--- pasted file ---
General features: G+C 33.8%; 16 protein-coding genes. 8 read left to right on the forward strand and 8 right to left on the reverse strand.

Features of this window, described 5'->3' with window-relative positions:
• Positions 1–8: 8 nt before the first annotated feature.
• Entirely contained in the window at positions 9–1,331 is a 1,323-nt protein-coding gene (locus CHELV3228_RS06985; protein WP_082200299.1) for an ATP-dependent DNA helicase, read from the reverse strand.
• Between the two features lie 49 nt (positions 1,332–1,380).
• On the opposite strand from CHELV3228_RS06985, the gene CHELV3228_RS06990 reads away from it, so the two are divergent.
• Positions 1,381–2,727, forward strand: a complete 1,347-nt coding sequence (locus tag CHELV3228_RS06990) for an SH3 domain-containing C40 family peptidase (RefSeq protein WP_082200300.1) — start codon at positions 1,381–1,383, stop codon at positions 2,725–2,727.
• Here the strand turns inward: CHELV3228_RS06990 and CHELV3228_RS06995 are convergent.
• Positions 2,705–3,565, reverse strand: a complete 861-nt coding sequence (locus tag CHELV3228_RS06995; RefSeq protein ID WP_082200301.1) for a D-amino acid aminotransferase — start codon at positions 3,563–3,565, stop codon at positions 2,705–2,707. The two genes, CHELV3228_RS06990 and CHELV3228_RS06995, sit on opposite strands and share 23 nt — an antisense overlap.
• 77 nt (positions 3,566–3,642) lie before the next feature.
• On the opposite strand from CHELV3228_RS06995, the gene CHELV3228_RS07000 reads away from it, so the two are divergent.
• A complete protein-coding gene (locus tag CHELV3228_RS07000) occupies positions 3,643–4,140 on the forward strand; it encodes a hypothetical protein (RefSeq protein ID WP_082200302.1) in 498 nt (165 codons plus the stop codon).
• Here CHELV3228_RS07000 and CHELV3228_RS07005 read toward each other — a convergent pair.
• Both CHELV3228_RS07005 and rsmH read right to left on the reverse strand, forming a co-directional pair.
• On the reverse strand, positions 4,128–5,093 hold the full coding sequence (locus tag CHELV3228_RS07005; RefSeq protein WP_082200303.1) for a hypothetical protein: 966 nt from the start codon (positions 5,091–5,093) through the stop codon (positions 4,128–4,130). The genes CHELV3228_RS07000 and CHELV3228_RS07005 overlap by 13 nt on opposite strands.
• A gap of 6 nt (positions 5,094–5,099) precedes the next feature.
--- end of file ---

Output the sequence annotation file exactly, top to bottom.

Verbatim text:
General features: G+C 33.8%; 16 protein-coding genes. 8 read left to right on the forward strand and 8 right to left on the reverse strand.

Features of this window, described 5'->3' with window-relative positions:
• Positions 1–8: 8 nt before the first annotated feature.
• Entirely contained in the window at positions 9–1,331 is a 1,323-nt protein-coding gene (locus CHELV3228_RS06985; protein WP_082200299.1) for an ATP-dependent DNA helicase, read from the reverse strand.
• Between the two features lie 49 nt (positions 1,332–1,380).
• On the opposite strand from CHELV3228_RS06985, the gene CHELV3228_RS06990 reads away from it, so the two are divergent.
• Positions 1,381–2,727, forward strand: a complete 1,347-nt coding sequence (locus tag CHELV3228_RS06990) for an SH3 domain-containing C40 family peptidase (RefSeq protein WP_082200300.1) — start codon at positions 1,381–1,383, stop codon at positions 2,725–2,727.
• Here the strand turns inward: CHELV3228_RS06990 and CHELV3228_RS06995 are convergent.
• Positions 2,705–3,565, reverse strand: a complete 861-nt coding sequence (locus tag CHELV3228_RS06995; RefSeq protein ID WP_082200301.1) for a D-amino acid aminotransferase — start codon at positions 3,563–3,565, stop codon at positions 2,705–2,707. The two genes, CHELV3228_RS06990 and CHELV3228_RS06995, sit on opposite strands and share 23 nt — an antisense overlap.
• 77 nt (positions 3,566–3,642) lie before the next feature.
• On the opposite strand from CHELV3228_RS06995, the gene CHELV3228_RS07000 reads away from it, so the two are divergent.
• A complete protein-coding gene (locus tag CHELV3228_RS07000) occupies positions 3,643–4,140 on the forward strand; it encodes a hypothetical protein (RefSeq protein ID WP_082200302.1) in 498 nt (165 codons plus the stop codon).
• Here CHELV3228_RS07000 and CHELV3228_RS07005 read toward each other — a convergent pair.
• Both CHELV3228_RS07005 and rsmH read right to left on the reverse strand, forming a co-directional pair.
• On the reverse strand, positions 4,128–5,093 hold the full coding sequence (locus tag CHELV3228_RS07005; RefSeq protein WP_082200303.1) for a hypothetical protein: 966 nt from the start codon (positions 5,091–5,093) through the stop codon (positions 4,128–4,130). The genes CHELV3228_RS07000 and CHELV3228_RS07005 overlap by 13 nt on opposite strands.
• A gap of 6 nt (positions 5,094–5,099) precedes the next feature.